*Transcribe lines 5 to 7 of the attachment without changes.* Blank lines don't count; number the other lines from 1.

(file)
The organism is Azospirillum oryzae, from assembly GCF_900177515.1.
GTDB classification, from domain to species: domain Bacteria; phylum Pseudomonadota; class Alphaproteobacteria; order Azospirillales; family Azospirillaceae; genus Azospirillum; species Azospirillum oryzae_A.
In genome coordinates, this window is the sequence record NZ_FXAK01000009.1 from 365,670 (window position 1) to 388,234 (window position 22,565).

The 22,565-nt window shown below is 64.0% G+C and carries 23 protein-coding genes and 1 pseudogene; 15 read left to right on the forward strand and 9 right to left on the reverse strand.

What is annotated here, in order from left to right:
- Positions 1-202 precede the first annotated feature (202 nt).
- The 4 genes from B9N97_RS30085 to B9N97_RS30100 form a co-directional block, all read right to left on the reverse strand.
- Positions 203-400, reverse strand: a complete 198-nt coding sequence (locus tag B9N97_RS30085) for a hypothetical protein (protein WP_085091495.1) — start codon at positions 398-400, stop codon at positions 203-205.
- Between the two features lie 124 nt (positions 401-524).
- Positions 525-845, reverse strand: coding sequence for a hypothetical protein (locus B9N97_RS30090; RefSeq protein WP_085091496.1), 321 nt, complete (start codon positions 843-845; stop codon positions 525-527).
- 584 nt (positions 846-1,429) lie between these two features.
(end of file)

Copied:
What is annotated here, in order from left to right:
- Positions 1-202 precede the first annotated feature (202 nt).
- The 4 genes from B9N97_RS30085 to B9N97_RS30100 form a co-directional block, all read right to left on the reverse strand.